Treatment of cervical dystonia and focal hand dystonia by high cervical continuously infused intrathecal baclofen: A report of 2 cases

Dennis D Dykstra, Alejandro Mendez, Diane Chappuis, Tanya Baxter, Lorie DesLauriers, Mark Stuckey

Research output: Contribution to journalArticle

22 Scopus citations

Abstract

We describe 2 patients, one with cervical dystonia (CD) combined with focal hand dystonia (writer's cramp) and another with idiopathic CD, who were unresponsive to oral medications and became resistant to botulinum toxin type A and B injections. Both patients were successfully treated with high cervical (C1-3) continuously infused intrathecal baclofen (ITB). Neck range of motion (ROM) was measured by using a 3-dimensional electromagnetic cervical ROM system. Pain, disability, and severity were assessed by using the Toronto Western Spasmodic Torticollis Rating Scale (TWSTRS). The patient with CD and writer's cramp did well on a continuous baclofen dose of 186.1μg/d. Her total TWSTRS score improved significantly, her electromagnetic measurements showed an increased in total neck flexion and extension, and her handwriting improved. Unfortunately, this patient (a heavy smoker) developed small cell carcinoma of the lung and died 9 months after her pump was placed. Total TWSTRS score and electromagnetic measurements also significantly improved after pump implant in the patient with CD. He continues to do well on a periodic bolus dose using a combination of 50μg of baclofen and 25μg of hydromorphone (Dilaudid) every 4 hours. Our findings suggest the potential usefulness of this therapy in other patients with focal dystonia. To our knowledge, this is the first reported successful treatment of CD and CD combined with writer's cramp with high cervical continuously infused ITB.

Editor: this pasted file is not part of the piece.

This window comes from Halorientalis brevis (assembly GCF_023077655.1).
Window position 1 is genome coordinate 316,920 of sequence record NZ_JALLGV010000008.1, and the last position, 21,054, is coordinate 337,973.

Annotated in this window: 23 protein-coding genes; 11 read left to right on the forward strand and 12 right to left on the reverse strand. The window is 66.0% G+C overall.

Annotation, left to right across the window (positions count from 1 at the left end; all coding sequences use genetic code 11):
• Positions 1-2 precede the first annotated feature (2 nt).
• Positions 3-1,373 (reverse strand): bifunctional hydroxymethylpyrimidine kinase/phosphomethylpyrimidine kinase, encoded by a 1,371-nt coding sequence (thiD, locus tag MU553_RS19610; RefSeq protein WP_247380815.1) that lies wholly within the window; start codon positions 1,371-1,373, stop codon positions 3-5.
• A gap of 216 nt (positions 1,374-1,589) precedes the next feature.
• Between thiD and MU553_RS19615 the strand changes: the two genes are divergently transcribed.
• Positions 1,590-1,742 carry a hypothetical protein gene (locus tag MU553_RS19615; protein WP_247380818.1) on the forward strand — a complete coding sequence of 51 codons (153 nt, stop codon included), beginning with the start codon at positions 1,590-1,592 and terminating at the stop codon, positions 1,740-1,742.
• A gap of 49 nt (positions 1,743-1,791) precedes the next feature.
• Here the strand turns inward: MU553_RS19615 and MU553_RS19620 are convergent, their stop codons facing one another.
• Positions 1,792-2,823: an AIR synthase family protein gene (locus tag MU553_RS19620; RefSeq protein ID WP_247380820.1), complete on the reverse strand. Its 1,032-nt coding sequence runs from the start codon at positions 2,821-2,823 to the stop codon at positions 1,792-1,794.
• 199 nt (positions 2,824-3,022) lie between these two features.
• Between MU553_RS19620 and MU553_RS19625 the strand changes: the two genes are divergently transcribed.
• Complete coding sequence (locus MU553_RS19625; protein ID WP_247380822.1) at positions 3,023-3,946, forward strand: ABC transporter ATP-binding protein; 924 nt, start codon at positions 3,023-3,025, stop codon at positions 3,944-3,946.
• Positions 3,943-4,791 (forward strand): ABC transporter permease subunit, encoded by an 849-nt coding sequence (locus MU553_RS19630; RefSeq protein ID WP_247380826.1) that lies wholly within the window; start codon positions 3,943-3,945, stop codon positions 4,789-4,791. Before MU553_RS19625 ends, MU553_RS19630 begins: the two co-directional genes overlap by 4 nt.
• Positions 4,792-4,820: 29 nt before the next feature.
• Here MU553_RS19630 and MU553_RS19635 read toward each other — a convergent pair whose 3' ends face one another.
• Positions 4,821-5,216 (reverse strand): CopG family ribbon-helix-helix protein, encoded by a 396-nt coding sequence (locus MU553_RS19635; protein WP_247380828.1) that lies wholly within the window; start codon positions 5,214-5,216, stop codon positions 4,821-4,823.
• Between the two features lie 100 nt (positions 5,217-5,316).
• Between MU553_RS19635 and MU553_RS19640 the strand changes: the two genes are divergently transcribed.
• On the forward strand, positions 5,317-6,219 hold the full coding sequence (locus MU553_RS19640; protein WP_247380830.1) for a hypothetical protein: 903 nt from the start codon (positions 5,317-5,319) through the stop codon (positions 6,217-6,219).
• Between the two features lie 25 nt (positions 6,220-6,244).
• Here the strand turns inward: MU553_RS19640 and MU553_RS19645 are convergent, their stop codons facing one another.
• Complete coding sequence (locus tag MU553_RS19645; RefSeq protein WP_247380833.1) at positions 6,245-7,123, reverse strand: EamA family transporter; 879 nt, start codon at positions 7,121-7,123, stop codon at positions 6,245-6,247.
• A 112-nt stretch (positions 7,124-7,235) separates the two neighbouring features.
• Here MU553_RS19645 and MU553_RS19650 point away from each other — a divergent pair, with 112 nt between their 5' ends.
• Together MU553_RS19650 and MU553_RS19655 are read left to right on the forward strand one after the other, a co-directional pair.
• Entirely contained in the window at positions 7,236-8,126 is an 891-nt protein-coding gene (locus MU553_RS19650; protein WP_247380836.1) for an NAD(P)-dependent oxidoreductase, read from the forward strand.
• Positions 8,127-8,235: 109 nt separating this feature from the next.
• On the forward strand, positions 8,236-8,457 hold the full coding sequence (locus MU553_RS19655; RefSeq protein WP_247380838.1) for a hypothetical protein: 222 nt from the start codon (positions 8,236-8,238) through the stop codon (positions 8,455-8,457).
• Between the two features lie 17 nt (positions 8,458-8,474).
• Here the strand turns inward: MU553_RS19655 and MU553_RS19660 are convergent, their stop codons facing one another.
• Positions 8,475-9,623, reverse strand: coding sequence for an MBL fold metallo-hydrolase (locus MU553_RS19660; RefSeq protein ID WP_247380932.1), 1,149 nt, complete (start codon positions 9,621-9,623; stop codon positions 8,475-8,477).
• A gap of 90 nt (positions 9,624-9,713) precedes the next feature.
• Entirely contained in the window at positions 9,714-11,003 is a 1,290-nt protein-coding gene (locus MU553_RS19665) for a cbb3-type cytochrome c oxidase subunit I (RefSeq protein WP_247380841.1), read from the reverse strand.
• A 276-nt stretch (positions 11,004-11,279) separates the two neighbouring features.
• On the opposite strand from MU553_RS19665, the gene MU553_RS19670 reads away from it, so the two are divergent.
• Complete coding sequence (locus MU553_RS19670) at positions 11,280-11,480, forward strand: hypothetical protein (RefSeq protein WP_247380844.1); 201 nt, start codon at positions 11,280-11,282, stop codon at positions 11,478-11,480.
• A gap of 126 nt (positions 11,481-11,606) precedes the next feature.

Original languageEnglish (US)
Pages (from-to)830-833
Number of pages4
JournalArchives of Physical Medicine and Rehabilitation
Volume86
Issue number4
DOIs
StatePublished - Apr 2005

Keywords

  • Baclofen
  • Case report
  • Cervical dystonia
  • Focal dystonia
  • Rehabilitation

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